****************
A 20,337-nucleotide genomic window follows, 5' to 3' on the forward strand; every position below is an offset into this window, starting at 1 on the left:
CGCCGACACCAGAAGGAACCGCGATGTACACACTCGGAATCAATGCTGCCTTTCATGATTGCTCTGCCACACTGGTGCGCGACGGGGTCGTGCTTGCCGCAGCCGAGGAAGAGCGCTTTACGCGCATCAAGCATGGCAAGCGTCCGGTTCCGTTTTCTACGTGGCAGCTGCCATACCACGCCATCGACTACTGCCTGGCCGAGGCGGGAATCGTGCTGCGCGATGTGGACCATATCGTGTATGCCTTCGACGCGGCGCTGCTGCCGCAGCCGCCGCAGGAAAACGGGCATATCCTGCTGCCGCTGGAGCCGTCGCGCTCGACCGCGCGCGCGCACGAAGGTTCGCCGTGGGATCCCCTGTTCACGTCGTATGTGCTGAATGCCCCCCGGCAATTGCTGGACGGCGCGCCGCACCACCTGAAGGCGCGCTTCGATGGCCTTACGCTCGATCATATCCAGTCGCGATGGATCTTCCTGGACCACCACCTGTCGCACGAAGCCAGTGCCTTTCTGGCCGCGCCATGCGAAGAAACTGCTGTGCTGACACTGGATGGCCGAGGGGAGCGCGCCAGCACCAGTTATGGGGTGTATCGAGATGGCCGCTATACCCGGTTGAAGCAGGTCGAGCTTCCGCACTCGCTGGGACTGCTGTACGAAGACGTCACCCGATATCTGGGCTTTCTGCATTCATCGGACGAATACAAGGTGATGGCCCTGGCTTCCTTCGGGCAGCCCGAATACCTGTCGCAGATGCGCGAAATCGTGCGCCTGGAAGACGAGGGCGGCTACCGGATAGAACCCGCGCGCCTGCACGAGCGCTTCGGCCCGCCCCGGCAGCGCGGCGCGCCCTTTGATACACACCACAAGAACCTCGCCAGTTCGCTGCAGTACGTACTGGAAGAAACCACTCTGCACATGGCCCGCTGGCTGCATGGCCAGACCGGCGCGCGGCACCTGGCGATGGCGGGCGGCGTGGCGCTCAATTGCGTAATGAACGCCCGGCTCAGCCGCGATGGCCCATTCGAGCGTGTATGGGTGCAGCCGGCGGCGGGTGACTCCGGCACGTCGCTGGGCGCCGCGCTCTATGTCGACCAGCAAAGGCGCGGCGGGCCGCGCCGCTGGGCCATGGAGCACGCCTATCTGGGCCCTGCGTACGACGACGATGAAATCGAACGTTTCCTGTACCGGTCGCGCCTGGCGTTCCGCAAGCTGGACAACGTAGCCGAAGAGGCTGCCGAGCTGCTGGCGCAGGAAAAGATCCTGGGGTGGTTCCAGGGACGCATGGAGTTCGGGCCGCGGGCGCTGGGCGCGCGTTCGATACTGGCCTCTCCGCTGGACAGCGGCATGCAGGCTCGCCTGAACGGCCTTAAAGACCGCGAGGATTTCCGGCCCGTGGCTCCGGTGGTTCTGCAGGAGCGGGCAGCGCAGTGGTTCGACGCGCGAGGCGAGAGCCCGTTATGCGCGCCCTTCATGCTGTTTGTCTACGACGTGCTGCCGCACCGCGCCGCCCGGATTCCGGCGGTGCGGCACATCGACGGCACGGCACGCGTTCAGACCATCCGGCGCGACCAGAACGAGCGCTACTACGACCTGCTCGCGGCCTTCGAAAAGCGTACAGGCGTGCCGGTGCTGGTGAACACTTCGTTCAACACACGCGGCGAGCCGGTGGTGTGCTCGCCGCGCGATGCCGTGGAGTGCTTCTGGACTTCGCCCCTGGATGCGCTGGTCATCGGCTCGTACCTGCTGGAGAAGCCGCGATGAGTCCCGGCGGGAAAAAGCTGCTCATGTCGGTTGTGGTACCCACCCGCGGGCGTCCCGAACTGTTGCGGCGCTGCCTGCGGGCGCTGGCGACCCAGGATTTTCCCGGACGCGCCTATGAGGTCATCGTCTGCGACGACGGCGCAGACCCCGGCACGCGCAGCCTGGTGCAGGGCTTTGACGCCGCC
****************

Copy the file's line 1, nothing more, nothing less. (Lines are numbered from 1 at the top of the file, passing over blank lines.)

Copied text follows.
A 20,337-nucleotide genomic window follows, 5' to 3' on the forward strand; every position below is an offset into this window, starting at 1 on the left: